Tuesday, September 13, 2011


Quoridor is like corridor, only with a alternate spelling.  See how funny that is?

Okay, so it isn't that funny.  It is far more true that English is funny in that there are so many different ways to spell the same damn sound.

Regardless the game of Quoridor is one I find extremely intriguing.  I was introduced to it over the weekend and played a bunch of games to try to sort it out.  At first glance I figured that the strategy would be something reasonably solvable and that a perfect set of plays could be figured out but after a bit I have changed my mind. Now I think it is something much more like chess in that with truly stupendous computing power the game could be entirely parsed but it is simply too big for such things given current restrictions.  At this site you can find a computer AI that is reasonable but not amazing - I played against it and it made lots of very solid moves but I did win even though I have only played 10 or so games.
The two player version is played by giving each player 10 walls and starting their pieces on the middle square of the row closest to them like in the picture above - but with only two pieces.  Each turn you can either place a wall or move your piece one square horizontally or vertically but not diagonally.  You cannot cross walls.  If you are next to the enemy piece you can jump over them and if the space beyond them is blocked by a wall you can jump to the square(s) to their sides instead.  You win if you get your piece to the enemy home row.  Neither player may ever place a wall that makes it impossible for either player to get to the enemy home row.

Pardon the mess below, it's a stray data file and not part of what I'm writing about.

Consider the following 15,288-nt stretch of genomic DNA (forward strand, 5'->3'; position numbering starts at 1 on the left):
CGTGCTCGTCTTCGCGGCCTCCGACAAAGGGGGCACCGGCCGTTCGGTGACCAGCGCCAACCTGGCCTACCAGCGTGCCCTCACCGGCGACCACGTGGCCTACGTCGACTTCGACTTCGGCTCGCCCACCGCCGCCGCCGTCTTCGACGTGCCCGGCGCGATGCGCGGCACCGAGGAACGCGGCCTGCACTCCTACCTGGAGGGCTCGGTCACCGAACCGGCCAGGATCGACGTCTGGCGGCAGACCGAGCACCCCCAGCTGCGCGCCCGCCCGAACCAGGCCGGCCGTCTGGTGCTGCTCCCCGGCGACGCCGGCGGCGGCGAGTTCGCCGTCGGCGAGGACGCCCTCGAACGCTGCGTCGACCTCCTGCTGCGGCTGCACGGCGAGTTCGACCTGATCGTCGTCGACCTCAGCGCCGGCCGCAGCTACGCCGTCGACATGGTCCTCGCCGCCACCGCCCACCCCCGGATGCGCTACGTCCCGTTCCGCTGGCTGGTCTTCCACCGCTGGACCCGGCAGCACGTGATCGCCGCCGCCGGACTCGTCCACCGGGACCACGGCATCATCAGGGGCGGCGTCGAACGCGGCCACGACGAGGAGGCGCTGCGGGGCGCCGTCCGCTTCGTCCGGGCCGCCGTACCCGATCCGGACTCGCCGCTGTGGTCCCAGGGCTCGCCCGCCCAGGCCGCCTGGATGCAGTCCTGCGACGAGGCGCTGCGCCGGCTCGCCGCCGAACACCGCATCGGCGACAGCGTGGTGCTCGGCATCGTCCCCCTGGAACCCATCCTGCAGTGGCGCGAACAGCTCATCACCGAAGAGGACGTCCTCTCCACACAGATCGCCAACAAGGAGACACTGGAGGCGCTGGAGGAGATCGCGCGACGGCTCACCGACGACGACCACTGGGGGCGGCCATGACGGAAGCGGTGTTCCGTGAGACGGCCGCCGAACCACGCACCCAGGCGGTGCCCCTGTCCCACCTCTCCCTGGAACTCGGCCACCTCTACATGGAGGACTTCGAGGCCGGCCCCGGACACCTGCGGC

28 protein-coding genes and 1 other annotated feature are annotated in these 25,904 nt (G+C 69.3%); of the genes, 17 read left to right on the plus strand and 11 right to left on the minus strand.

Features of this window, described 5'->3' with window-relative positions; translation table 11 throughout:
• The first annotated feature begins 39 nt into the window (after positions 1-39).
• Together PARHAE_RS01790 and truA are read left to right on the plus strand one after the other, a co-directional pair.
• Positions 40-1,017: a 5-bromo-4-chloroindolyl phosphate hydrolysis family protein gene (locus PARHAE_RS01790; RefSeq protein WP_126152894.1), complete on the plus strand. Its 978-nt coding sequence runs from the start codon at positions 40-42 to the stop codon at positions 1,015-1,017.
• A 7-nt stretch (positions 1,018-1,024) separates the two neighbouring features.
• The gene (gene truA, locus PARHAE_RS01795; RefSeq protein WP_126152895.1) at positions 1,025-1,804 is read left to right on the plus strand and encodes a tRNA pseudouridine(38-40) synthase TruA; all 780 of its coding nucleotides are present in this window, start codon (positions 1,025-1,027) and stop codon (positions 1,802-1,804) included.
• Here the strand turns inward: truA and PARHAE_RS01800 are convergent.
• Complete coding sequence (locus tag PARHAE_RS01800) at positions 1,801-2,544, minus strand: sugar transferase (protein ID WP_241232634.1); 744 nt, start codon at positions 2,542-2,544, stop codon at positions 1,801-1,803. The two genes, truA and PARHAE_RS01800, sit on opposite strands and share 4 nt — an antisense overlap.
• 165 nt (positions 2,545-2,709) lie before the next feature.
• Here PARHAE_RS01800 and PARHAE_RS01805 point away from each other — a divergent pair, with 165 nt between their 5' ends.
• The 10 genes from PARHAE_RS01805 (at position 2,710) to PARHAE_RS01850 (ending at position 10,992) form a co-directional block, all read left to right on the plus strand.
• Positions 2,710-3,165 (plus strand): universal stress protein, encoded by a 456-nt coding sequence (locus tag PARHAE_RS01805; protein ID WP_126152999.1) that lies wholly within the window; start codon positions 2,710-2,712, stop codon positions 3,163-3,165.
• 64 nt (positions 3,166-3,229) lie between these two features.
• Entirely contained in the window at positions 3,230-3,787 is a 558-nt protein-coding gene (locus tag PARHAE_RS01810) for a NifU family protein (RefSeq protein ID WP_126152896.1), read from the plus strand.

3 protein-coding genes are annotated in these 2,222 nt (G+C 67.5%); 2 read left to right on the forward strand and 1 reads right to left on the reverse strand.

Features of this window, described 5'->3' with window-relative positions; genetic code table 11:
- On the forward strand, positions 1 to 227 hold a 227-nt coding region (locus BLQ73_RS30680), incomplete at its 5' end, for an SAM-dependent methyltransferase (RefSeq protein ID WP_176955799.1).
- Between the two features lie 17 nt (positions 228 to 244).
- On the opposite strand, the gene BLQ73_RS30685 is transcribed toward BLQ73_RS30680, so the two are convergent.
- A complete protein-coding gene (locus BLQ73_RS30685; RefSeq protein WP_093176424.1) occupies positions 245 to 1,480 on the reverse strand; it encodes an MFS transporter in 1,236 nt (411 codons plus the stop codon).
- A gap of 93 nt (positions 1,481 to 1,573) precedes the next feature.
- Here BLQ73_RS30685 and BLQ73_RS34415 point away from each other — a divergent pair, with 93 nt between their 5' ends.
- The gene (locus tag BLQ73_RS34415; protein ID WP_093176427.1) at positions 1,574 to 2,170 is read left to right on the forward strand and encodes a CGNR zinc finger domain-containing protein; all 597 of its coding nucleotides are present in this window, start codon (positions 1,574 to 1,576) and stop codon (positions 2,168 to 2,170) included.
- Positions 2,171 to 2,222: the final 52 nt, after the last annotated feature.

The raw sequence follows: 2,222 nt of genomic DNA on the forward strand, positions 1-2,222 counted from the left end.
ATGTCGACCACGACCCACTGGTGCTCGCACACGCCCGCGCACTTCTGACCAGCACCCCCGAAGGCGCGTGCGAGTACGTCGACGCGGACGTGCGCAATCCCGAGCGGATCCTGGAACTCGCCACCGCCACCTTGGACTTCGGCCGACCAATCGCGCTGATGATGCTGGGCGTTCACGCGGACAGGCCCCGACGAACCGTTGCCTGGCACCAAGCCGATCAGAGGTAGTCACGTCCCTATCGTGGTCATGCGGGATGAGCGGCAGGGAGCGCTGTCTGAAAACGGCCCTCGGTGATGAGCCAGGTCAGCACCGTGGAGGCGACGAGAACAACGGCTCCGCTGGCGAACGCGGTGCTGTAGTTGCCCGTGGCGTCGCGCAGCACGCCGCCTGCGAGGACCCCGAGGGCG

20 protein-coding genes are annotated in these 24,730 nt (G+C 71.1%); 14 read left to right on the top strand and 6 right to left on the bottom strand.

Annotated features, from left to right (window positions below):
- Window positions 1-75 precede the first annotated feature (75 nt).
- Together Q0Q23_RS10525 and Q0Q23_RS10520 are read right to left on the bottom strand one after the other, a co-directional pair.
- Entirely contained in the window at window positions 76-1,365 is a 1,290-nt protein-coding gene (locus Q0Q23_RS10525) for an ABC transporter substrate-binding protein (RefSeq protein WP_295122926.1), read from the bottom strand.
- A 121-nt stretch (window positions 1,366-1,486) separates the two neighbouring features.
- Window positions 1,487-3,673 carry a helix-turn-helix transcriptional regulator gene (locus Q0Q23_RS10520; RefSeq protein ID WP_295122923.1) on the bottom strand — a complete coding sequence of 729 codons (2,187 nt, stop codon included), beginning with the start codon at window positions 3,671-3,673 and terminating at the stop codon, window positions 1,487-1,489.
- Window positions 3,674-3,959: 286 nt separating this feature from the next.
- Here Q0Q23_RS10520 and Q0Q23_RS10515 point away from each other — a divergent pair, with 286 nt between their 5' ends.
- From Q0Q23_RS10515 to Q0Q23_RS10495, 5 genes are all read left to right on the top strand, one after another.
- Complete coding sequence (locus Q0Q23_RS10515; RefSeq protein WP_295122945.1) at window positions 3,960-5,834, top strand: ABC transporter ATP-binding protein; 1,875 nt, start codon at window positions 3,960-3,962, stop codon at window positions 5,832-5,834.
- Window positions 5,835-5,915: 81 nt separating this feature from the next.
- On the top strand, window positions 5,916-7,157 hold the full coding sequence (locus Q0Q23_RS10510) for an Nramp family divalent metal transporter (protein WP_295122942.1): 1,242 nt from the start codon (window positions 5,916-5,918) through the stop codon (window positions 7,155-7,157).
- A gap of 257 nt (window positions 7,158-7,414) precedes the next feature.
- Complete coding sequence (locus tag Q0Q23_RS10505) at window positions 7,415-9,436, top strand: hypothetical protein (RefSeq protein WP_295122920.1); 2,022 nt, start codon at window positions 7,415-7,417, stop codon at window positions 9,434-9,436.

The thing I find most fascinating about this game is that it is quite new - only 13 years old right now.  There are a reasonable number of people who have played it but it doesn't have anything remotely like the history or depth of research that chess or go have so the strategies are still being worked out by random people.  It is the same in that the game is a game of perfect information and zero randomness and yet the board results end up being extremely strange and interesting each time - at the end of each game you see a unique maze covering the board that can tell you how the game went.  Because standard openings and responses aren't well documented it is easy to imagine people coming up with powerful new ideas and theories without having to put in years of effort to find something that isn't already done to death.  I liken it a bit to Gauss and Wiles, one of which was a monumentally intelligent mathematician who lived quite some time ago and who made incredible discoveries across all fields of math (Gauss) and one who is alive today who solved one particularly brutal problem (Fermat's Last) but who will likely never known so well no matter what he does (Wiles).  Mathematics, like chess, is so well travelled and documented these days that it is incredibly challenging to do really new things while Quoridor is relatively new and uncharted territory.

Pictures taken from Amazon.com.

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